A defender of things Catholic recently provided an example of one of the difficulties Christians run into when attempting to discuss theological matters with Catholics. Though Christians and Catholics appear to share a common theological lexicon, the reality is that the two groups understand many of the terms in quite different ways. Unless he is aware of this, the Christian apologist or polemic may believe that he and his Catholic antagonist are approaching agreement on an issue under discussion when, in reality, they are talking about entirely different matters.
In his example my antagonist, I'll call him John, was responding to my use of two passages from Scripture to support my argument that salvation is by grace through faith alone. His words are in brown.
Ron, I ask you " What part of Ephesians 2:8-9 do you not understand? Faith…. What is faith Ron? Is faith not the belief in Our Lord Jesus Christ and our complete obedience to His Word? John 3:36 says you must obey to have eternal life, Mark 10:17-22 says that obeying the commandments and belief is necessary for eternal life, 1 John 2: 3-6 refers to obeying his commandments as a condition for abiding in Him and He in you. I could go on but I think you get the picture. So Ron, Ephesians 2:8-9 says we are saved by God's grace through faith (belief and obedience): Not of our own works (Matt 7:21 says 'not everyone will enter the Kingdom of Heaven, but only those who do the will of the Father.' So by doing God's will, we have nothing to boast about, because he gives us the grace to do his will. Your own works will not help you at all.), lest any man should boast. This seem extremely clear to me.
I believe John 3:16 and John 5:24 that you quote also give the same message " Faith (belief and obedience) will save you. See Ron, its not that hard to understand. What do you think?
John was responding to something I had written concerning the necessity of faith in the salvific process:
It is clear that the Holy Spirit inspired men to write, again and again, words that clearly declare faith to be necessary in order to avoid condemnation, to be saved and to be blessed with eternal life, while the absence of faith will result in spiritual death and eternal condemnation.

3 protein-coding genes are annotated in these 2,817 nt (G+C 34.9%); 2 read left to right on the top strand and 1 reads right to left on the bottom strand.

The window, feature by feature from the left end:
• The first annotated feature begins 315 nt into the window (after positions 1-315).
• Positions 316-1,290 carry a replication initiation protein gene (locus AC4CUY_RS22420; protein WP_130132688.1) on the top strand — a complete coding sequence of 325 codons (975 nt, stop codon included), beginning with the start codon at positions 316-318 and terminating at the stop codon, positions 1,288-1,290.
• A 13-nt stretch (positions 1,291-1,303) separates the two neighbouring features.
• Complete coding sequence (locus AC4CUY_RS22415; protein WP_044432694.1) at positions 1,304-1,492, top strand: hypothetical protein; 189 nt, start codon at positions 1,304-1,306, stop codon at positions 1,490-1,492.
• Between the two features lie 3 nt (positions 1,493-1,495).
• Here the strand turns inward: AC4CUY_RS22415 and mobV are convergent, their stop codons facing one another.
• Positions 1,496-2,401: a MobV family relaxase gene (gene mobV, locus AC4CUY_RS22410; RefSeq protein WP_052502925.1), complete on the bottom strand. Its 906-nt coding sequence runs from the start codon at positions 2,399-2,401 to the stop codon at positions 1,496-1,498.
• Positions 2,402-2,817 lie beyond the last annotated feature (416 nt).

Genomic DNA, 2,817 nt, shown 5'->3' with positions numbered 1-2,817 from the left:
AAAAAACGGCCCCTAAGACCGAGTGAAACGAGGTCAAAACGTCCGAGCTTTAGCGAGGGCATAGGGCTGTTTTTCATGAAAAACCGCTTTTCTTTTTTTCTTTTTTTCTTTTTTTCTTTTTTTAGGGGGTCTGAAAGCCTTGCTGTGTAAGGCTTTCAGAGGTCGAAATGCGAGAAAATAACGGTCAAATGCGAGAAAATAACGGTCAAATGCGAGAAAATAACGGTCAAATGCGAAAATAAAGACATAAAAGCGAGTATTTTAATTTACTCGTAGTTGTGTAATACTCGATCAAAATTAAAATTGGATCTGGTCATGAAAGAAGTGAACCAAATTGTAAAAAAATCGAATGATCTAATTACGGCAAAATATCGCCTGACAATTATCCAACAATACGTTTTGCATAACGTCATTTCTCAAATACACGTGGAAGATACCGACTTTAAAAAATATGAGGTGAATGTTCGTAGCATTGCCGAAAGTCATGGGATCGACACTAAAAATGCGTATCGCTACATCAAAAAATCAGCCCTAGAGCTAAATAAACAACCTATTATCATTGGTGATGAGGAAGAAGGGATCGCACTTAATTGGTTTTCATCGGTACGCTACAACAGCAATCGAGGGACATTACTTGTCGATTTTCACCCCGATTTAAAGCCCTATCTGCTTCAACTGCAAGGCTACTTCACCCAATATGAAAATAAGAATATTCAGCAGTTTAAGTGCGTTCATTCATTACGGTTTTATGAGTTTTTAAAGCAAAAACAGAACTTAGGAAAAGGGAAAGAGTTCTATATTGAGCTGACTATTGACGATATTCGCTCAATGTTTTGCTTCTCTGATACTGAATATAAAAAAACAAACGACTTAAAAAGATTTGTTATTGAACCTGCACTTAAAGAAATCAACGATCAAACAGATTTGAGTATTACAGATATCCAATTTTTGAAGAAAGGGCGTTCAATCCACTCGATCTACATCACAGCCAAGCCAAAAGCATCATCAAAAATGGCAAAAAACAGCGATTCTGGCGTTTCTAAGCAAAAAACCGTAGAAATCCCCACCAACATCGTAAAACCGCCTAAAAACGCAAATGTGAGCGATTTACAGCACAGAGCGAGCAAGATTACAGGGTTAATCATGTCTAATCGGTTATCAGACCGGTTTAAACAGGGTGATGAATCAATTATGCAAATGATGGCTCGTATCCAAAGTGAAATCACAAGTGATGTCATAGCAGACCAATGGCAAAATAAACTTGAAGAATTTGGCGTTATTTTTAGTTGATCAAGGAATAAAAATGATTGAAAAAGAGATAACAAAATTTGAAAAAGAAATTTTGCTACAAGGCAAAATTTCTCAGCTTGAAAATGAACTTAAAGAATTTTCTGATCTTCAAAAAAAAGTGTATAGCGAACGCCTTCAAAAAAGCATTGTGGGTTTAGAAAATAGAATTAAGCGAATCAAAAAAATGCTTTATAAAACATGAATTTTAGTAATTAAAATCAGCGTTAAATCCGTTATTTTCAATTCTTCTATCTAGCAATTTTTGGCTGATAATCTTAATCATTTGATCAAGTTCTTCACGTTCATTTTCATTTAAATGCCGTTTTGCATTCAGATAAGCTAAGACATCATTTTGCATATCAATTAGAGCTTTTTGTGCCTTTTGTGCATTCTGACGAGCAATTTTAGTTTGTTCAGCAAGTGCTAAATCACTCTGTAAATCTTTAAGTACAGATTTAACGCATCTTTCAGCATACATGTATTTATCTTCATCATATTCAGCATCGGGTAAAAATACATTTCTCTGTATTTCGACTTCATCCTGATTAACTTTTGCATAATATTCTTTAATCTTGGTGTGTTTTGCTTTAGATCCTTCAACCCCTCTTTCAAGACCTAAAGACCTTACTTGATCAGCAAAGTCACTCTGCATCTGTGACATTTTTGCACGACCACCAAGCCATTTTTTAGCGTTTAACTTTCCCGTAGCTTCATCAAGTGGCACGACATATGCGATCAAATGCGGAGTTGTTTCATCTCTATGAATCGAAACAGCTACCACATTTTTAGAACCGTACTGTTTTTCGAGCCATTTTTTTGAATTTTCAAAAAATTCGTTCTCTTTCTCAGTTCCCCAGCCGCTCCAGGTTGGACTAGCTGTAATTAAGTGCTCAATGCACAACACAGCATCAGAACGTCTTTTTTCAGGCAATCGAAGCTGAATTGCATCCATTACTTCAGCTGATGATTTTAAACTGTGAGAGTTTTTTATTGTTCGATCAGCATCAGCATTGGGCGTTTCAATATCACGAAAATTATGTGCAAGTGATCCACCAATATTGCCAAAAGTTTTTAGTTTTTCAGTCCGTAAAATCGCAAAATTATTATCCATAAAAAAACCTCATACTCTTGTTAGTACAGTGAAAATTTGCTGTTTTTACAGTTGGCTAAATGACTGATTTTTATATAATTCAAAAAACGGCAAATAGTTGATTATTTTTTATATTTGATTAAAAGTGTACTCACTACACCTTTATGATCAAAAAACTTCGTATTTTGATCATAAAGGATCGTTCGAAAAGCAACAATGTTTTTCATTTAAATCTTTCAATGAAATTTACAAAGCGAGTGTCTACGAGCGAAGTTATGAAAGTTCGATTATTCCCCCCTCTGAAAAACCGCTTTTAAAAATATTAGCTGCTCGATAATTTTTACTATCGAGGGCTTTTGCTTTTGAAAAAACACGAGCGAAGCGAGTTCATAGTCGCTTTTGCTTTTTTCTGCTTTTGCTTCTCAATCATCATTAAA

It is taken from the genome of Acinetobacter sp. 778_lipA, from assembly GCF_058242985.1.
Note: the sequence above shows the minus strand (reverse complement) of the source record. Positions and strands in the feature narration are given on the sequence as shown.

John was willing to accept that statement -- if I agreed with his definition of faith:
I completely agree as long as you define faith as belief and obedience! If faith is a mere intellectual belief to Jesus, then the scriptures that I have supplied make no sense at all.
In John's definition, which does not conform to the evangelical understanding of the term, faith involves not only belief but also obedience, and one example of that obedience is the baptism mentioned in Mark 16:16. John interpreted John 5:24 to conform to his definition of faith. With his words in mind, please read again the inspired words of the Beloved Apostle:
Verily, verily, I say unto you, He that heareth my word, and believeth on him that sent me, hath everlasting life, and shall not come into condemnation; but is passed from death unto life. -- John 5:24, KJV
John's position does not measure up to the definition of Faith in the Glossary of the Catholic Catechism:
FAITH: Both a gift of God and a human act by which the believer gives personal adherence to God who invites his response, and freely assents to the whole truth that God has revealed. It is this revelation of God which the Church proposes for our belief, and which we profess in the Creed, celebrate in the Sacraments, live by right conduct that fulfills the twofold commandment of charity (as specified in the ten commandments), and respond to in our prayer of faith. Faith is both a theological virtue given by God as grace, and an obligation which flows from the first commandment of God (26, 142, 150, 1814, 2087).-- Catechism of the Catholic Church, 2nd Ed., © 1994/1997 United States Catholic Conference, Inc.
Given that it generally is possible to find a number of doctrinal positions on just about any subject in Catholic teaching, I did a bit of checking in the Catechism to see whether I could find something that matches what John chose as his definition of faith. What follows are some of the teachings on faith that I came across.
150. Faith is first of all a personal adherence of man to God. At the same time, and inseparably, it is a free assent to the whole truth that God has revealed. As personal adherence to God and assent to his truth, Christian faith differs from our faith in any human person. It is right and just to entrust oneself wholly to God and to believe absolutely what he says. It would be futile and false to place such faith in a creature.[Cf. Jer 17:5-6 ; Ps 40:5 ; Ps 146:3-4.]-– Ibid.,
That certainly seems to closely parallel the doctrine of Sola Fide held by many Christians. It does appear that John's definition of faith conflicts with the Catholic teaching in this paragraph.
1814. Faith is the theological virtue by which we believe in God and believe all that he has said and revealed to us, and that Holy Church proposes for our belief, because he is truth itself. By faith 'man freely commits his entire self to God.' For this reason the believer seeks to know and do God's will. 'The righteous shall live by faith.' Living faith 'work(s) through charity.'[Rom 1:17 ; Gal 5:6 .]-– Ibid
This paragraph starts off by closely paralleling the evangelical understanding of what faith is, though it soon tumbles off the path when it informs that faith includes not only what God has revealed to us but also what the Catholic Church proposes for us to believe. In other words, at least as I understand this paragraph, the Catholic Church either: (1) filters God's revelation and passes on to the hoi poloi what she wants them to believe; or (2) the proposals of the Catholic Church are to be considered as comparable to those of Almighty God.